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ComiXology Releases Special "Digital Variant" Cover

CYBORG-009-TrulyDigital-Variant[1]Good Idea: Making an animated GIF which shows a funny clip.

Bad Idea: Making an animated GIF and using it as a book cover.

Comic books have had a long history of offering special or variant covers for certain issues of paper comic books (including at least one augmented reality cover), and today comiXology expanded that tradition to include a one-of-a-kind cover for a special issue installment in the Cyborg 009 series.

The cover, which you can see at right, was created in order to celebrate the 75th birthday of legendary manga creator Shotaro Ishinomori.

In 1964 He created the series which it has since grown to include 34 volumes of manga as well as several TV shows, movies, and a video game. It’s back in the news again today because the series is being relaunched by Archaia Entertainment.

This special issue will be Chapter 000 and include features the first 17 pages of the first issue of the new Cyborg 009, as well as the first 61 pages of the original 1960’s era Cyborg 009 Volume 1.

You can only find the issue with the variant cover via comiXology (thank goodness), and there are no plans yet to repeat this offense against digital publishing. You can find this cover on the comiXology website, as well as their iOS, AndroidKindle Fire, and Windows 8 apps.

And here I was thinking the "talking mouth" augmented reality cover that Valiant tried last July was most gimmicky idea for a cover. No, this is worse. It’s a shame they didn’t think to include sound effects; why stop halfway to a horrible idea when you can make it worse.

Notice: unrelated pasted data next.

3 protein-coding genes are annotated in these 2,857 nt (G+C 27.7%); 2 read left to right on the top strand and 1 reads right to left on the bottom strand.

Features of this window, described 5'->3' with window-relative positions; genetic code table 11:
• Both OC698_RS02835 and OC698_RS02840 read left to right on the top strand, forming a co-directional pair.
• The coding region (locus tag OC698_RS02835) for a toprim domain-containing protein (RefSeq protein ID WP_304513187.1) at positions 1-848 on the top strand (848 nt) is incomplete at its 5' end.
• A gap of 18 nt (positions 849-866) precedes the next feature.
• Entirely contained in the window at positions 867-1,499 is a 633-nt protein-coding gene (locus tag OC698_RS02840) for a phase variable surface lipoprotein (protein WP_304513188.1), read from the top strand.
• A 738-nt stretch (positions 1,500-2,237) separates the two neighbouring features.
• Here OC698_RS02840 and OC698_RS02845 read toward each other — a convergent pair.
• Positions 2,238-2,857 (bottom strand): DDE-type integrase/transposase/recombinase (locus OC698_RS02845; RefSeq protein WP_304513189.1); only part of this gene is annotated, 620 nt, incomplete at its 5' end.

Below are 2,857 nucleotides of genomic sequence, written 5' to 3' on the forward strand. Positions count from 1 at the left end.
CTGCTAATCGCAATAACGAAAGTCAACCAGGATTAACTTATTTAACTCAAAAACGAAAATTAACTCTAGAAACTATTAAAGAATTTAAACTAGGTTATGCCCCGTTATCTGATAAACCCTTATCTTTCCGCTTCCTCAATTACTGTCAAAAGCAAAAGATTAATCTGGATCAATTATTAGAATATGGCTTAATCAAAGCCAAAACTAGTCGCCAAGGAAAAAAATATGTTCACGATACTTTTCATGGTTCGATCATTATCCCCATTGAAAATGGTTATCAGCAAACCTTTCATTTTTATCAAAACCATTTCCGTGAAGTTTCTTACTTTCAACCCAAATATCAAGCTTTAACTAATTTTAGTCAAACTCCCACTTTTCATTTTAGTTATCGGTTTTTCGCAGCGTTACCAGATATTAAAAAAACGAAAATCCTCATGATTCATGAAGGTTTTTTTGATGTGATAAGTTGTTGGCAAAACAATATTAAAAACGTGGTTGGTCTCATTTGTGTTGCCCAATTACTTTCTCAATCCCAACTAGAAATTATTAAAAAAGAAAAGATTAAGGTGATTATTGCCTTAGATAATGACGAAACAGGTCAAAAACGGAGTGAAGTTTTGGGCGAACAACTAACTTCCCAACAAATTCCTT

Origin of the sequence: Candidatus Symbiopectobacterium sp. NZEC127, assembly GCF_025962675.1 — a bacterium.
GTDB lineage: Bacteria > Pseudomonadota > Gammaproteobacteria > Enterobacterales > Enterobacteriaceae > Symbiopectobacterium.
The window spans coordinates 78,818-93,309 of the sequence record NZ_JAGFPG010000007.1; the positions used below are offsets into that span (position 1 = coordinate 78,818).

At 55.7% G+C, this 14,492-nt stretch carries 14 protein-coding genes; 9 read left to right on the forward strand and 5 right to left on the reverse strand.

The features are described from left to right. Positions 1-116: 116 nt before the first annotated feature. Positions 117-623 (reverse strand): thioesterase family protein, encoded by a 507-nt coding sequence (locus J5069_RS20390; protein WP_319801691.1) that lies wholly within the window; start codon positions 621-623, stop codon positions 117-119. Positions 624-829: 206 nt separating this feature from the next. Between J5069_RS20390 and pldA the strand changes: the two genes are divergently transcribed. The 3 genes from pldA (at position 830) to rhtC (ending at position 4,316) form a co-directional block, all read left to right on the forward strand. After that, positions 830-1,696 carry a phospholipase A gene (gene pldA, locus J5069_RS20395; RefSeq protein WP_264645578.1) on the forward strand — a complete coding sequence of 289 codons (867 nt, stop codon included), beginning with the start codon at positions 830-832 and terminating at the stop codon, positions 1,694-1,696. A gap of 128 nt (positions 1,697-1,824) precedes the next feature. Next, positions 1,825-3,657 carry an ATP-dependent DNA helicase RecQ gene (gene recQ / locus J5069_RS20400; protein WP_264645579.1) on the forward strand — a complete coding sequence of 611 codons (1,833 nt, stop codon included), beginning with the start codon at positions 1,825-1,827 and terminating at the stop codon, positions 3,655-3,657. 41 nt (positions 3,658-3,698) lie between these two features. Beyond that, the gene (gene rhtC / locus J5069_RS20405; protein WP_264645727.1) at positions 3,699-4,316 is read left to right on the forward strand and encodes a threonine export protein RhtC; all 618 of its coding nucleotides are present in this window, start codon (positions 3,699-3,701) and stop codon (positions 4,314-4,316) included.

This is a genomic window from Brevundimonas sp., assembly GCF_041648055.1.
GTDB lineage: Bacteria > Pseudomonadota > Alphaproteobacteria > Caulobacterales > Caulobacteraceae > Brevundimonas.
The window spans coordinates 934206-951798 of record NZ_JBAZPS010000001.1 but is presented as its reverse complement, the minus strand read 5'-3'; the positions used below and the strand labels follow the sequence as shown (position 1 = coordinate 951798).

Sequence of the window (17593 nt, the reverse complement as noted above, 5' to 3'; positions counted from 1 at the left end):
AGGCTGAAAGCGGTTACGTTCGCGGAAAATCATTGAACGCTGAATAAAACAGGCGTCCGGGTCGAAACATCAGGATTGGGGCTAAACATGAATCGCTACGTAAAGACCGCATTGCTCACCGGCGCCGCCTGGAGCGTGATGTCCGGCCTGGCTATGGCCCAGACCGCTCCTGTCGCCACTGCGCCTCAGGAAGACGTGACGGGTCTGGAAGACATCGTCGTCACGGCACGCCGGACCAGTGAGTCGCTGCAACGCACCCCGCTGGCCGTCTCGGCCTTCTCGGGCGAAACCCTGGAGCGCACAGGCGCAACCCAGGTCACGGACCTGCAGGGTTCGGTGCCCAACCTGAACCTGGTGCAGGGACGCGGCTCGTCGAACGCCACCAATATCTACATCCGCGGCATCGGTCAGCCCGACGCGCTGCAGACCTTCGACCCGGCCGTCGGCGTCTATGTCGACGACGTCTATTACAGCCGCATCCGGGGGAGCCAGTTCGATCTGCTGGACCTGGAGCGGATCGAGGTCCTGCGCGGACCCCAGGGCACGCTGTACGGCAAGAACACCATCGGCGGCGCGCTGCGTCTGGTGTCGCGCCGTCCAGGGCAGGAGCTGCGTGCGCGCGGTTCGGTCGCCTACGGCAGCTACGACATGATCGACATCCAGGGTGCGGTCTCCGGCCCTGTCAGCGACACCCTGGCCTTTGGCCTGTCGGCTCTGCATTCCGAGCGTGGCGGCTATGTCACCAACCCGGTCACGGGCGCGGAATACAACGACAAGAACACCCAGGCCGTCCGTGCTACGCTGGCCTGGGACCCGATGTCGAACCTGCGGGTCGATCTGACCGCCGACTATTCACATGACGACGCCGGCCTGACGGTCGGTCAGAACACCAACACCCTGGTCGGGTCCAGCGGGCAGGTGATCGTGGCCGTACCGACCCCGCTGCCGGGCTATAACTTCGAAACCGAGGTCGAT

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Mike Cane January 23, 2013 um 6:00 pm

I disagree. Comic books, graphic novels, and books for children are well-suited to this. Better than a damn all-talking-all-loud grunting steroid goon on the cover of a digital Sports Illustrated.

Logan Kennelly January 23, 2013 um 6:38 pm

I think I agree with Mike on this one. Especially for "special edition" releases, I don’t really have a problem with animated covers. I could even see there being a convention for using the last frame of the cover as the thumbnail when browsing the shelves if a shelf full of animated covers was considered distracting.

I only look at the cover for a second or two anyway before turning to the real content. Why is a small touch like this such an abomination?

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